California Educator

December 2015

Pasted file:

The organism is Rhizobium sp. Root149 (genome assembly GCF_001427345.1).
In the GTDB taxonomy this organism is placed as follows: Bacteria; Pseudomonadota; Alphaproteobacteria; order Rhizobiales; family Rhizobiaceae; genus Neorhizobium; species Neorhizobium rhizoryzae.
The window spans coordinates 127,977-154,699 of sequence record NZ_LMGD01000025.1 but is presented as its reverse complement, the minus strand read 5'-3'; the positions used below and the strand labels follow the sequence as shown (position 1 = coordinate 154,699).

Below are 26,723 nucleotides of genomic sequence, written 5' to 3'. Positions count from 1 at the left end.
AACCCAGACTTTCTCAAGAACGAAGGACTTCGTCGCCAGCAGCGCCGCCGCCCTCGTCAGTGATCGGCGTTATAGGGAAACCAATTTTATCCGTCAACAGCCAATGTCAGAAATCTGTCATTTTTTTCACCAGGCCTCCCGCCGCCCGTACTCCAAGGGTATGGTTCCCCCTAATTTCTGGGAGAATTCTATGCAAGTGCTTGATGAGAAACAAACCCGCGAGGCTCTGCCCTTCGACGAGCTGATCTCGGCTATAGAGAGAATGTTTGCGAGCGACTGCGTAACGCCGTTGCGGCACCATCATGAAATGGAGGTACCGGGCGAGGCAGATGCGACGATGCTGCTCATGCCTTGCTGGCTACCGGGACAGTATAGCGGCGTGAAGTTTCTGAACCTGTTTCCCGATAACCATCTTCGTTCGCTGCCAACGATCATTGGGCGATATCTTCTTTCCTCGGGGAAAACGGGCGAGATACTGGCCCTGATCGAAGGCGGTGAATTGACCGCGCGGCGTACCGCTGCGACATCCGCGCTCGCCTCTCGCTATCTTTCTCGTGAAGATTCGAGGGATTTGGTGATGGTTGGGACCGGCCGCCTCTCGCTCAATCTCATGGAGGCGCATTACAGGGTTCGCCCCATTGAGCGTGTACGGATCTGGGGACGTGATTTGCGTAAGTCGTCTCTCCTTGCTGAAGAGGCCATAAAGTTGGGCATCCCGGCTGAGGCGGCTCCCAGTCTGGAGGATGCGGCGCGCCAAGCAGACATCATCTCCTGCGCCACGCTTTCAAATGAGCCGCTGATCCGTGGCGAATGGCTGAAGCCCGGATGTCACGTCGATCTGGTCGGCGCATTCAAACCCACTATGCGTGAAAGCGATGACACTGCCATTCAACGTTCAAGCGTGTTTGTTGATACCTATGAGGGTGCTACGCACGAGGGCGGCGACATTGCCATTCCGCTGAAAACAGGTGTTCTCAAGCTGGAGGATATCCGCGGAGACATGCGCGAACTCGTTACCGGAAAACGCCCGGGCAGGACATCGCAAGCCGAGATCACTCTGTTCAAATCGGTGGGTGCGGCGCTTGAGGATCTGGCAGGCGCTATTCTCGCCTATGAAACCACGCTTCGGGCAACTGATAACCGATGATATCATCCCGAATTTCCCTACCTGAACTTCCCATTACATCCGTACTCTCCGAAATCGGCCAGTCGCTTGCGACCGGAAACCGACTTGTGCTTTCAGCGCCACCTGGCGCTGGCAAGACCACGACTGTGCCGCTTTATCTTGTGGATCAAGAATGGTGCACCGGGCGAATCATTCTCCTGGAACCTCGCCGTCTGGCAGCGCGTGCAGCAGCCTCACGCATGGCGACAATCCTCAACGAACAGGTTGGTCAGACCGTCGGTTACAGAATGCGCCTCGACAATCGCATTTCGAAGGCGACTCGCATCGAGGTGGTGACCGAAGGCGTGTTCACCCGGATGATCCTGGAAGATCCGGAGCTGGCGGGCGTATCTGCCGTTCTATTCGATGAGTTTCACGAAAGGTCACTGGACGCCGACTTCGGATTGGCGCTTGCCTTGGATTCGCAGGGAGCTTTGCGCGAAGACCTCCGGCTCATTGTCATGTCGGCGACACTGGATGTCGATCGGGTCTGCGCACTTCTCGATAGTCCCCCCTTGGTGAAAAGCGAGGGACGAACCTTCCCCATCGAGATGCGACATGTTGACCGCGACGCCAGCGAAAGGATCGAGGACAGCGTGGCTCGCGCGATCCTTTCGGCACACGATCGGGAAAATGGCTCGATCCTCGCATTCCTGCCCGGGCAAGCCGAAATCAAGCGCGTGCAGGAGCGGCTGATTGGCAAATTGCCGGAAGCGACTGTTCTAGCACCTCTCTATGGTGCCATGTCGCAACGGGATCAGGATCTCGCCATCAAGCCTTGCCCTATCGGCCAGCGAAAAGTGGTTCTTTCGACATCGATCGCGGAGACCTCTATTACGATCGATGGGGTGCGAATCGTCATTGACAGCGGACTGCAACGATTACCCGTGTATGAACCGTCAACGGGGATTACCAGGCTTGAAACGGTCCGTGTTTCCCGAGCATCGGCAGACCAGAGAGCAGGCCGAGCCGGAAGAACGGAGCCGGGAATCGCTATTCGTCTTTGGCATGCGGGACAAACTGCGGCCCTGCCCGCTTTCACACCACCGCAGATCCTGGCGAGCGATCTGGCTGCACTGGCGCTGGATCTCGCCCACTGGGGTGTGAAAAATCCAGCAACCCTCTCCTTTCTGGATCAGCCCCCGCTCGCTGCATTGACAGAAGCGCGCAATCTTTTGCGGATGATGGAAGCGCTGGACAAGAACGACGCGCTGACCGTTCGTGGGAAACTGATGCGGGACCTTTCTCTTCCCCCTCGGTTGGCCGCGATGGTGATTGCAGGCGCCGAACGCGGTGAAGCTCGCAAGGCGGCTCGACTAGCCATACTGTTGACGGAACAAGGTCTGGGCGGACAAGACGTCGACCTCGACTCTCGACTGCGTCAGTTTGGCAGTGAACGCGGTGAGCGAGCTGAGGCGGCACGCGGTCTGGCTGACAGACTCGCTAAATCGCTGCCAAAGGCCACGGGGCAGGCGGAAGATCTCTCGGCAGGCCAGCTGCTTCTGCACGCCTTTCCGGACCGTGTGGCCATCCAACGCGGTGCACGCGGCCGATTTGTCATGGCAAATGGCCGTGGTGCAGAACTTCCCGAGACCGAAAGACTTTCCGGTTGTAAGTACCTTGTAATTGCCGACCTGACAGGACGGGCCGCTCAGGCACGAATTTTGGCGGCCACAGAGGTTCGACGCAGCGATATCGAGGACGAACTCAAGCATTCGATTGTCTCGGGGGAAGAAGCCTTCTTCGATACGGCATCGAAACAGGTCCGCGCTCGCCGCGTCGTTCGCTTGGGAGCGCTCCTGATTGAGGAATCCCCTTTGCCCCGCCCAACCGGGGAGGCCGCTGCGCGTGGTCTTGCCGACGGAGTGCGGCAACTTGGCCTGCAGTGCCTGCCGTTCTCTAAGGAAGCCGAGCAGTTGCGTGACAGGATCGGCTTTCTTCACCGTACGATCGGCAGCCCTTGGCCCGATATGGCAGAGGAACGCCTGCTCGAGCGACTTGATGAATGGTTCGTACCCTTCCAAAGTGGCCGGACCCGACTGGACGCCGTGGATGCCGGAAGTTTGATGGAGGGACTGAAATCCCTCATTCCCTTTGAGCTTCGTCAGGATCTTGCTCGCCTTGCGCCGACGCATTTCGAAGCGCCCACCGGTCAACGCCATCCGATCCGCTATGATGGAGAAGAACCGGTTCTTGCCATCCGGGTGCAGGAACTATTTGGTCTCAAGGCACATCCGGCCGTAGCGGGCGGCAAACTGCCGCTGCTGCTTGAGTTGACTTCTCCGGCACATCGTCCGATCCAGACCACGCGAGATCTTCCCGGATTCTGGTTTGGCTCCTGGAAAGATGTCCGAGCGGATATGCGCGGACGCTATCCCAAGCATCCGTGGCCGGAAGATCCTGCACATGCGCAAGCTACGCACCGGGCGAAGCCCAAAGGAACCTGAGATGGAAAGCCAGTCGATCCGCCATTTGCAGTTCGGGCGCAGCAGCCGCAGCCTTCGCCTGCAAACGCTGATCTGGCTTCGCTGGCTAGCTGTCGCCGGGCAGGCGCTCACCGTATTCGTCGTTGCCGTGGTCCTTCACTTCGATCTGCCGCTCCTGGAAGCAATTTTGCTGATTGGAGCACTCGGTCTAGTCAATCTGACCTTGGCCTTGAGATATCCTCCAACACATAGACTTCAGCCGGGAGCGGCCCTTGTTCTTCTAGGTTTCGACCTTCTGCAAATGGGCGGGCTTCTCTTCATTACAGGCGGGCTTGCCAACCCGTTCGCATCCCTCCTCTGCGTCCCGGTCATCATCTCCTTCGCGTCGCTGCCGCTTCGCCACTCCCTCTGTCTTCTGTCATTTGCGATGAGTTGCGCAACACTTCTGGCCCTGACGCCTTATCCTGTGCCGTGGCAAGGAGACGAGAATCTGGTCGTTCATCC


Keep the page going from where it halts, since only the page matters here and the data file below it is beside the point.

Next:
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feedback Dizzying Turnover Rate You are so right to point out what can and does happen during and aer a "Superintendent Shuffle" (November issue). In addition to the 13-year longevity of Chris Steinhauser (Long Beach Unified School District superintendent), his predecessor, Carl Cohn, was LBUSD superintendent for a decade. The stellar leadership of these two has provided nearly a quarter of a century of practically unheard-of sta- bility for a large urban school district. That said, during my teaching years in a half dozen Long Beach schools, I experienced "principal rotations" due to then district policy approximately every five years. I well remember each new principal excitedly announcing a grand and viable master plan for accelerating student achievement, only to inform the faculty eventually that it was time for him or her to go back to a board office job — or else be moved to yet another campus. What might have been was then usually lost for good. BILL YOUNGLOVE California Faculty Association, CSU Long Beach Shot in the Arm I just retired aer 39 years as a school nurse and pediatric nurse practitioner. Thank you for reminding staff of the need for their vaccines (in October's "Your Whole Life" section). Anyone can get shingles aer they have had chicken pox (varicella). I got shingles at age 59. The pain is excru- ciating and far worse than childbirth or kidney stones as it lasts over a week. However, it is the postherpetic neuralgia (PHN) that is totally debilitating. CDC recommends the shingles vaccine for those 60 and older. While it only prevents 51 percent of shingles and 67 percent of PHN, I would have gladly paid $300 to have a 67 percent chance of not experiencing PHN. A healthy diet and regular exercise are proven immunity boosters. Due to current performance demands, the majority of teachers I know do not take time to exercise or eat healthy on a regular basis. Teachers past the age of 50 should consult their doctors and be proactive in get- ting vaccinated. SHARON JACQUES San Diego County School Nurse of the Year 1998-99 Our November story "Priced Out," which looked at how teachers' salaries are not keeping pace with the cost of living — especially in several high-priced California cities — spurred a number of you to tell us your story. Can't Afford to Move My husband and I have taught elementary school for 18 years in the Bay Area. Since 2004, we have lived in a one-bed- room, one-bathroom apartment for $14,000 a year. If we changed apartments or moved, we would pay at least $2,100 a month for the same thing — almost double what we are paying now. We can't even consider paying a mortgage as we would never be able to buy a place here. It really is a shame. Our district even recently gave us a raise to compete with neighboring districts, but it is still not enough to afford to live! KIM LOISEL Fremont Unified District Teachers Association I Made My Own Luck I am a 31-year teacher — the last 20 at Ramona High School in San Diego County as an AP government, civics and economics teacher. The common theme for many of the educators in the "Priced Out" article was that they are "open to moving on." Teachers are not going to be paid well until the demand exceeds the supply by a large margin. I grew up in the San Francisco Bay Area and in 1987 le my community of 27 years and took a job three hours away in the Central Valley town of Coalinga. I got paid $12,000 and bought a custom-built home for $92,000. I stayed seven years, saved money and eventually moved with my wife to North San Diego County. We bought a house on acreage during the recession in one of the highest cost-of-living areas in the country. Now the house is paid off and worth three and a half times what we paid for it. It was not my dream to live in a small town in Fresno County, but I decided to be proactive and make my own luck in the profession I have loved for over 30 years. GREG FERNANDES Ramona Teachers Association Y O U R O P I N I O N S A N D L E T T E R S A R E W E L C O M E ! There is a 250-word limit, and all letters will be edited. If you send photos or other materials, identifications and permissions are required. Letters must include your name along with your address, daytime telephone number or email address. Email 3 December 2015 / January 2016

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